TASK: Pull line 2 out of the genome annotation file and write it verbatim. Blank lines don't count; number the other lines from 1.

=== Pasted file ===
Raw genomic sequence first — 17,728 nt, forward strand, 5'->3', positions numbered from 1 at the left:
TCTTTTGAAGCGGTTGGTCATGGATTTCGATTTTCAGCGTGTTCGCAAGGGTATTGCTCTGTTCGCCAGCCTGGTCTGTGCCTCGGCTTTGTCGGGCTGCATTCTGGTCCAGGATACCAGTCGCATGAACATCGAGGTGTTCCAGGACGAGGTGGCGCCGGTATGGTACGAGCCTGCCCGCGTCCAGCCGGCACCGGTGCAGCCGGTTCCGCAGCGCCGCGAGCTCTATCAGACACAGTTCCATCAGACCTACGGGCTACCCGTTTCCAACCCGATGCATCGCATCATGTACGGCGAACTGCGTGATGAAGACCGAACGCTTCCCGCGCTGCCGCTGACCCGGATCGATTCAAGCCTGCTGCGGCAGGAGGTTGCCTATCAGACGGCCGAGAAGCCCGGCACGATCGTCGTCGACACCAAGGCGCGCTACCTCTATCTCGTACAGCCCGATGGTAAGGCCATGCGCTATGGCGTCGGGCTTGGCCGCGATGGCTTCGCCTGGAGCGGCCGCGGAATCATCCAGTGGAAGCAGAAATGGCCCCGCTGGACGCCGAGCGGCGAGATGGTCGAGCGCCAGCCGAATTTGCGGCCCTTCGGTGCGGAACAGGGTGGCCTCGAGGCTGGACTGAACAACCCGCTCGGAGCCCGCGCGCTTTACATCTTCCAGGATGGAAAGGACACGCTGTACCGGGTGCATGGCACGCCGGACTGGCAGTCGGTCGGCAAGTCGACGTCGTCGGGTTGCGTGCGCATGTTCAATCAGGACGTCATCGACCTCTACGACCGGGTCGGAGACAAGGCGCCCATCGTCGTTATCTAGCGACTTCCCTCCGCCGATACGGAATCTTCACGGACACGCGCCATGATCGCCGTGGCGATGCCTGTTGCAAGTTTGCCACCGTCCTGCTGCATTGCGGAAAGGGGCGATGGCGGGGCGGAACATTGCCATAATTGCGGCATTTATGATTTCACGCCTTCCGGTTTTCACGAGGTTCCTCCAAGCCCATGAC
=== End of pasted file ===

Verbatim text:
TCTTTTGAAGCGGTTGGTCATGGATTTCGATTTTCAGCGTGTTCGCAAGGGTATTGCTCTGTTCGCCAGCCTGGTCTGTGCCTCGGCTTTGTCGGGCTGCATTCTGGTCCAGGATACCAGTCGCATGAACATCGAGGTGTTCCAGGACGAGGTGGCGCCGGTATGGTACGAGCCTGCCCGCGTCCAGCCGGCACCGGTGCAGCCGGTTCCGCAGCGCCGCGAGCTCTATCAGACACAGTTCCATCAGACCTACGGGCTACCCGTTTCCAACCCGATGCATCGCATCATGTACGGCGAACTGCGTGATGAAGACCGAACGCTTCCCGCGCTGCCGCTGACCCGGATCGATTCAAGCCTGCTGCGGCAGGAGGTTGCCTATCAGACGGCCGAGAAGCCCGGCACGATCGTCGTCGACACCAAGGCGCGCTACCTCTATCTCGTACAGCCCGATGGTAAGGCCATGCGCTATGGCGTCGGGCTTGGCCGCGATGGCTTCGCCTGGAGCGGCCGCGGAATCATCCAGTGGAAGCAGAAATGGCCCCGCTGGACGCCGAGCGGCGAGATGGTCGAGCGCCAGCCGAATTTGCGGCCCTTCGGTGCGGAACAGGGTGGCCTCGAGGCTGGACTGAACAACCCGCTCGGAGCCCGCGCGCTTTACATCTTCCAGGATGGAAAGGACACGCTGTACCGGGTGCATGGCACGCCGGACTGGCAGTCGGTCGGCAAGTCGACGTCGTCGGGTTGCGTGCGCATGTTCAATCAGGACGTCATCGACCTCTACGACCGGGTCGGAGACAAGGCGCCCATCGTCGTTATCTAGCGACTTCCCTCCGCCGATACGGAATCTTCACGGACACGCGCCATGATCGCCGTGGCGATGCCTGTTGCAAGTTTGCCACCGTCCTGCTGCATTGCGGAAAGGGGCGATGGCGGGGCGGAACATTGCCATAATTGCGGCATTTATGATTTCACGCCTTCCGGTTTTCACGAGGTTCCTCCAAGCCCATGAC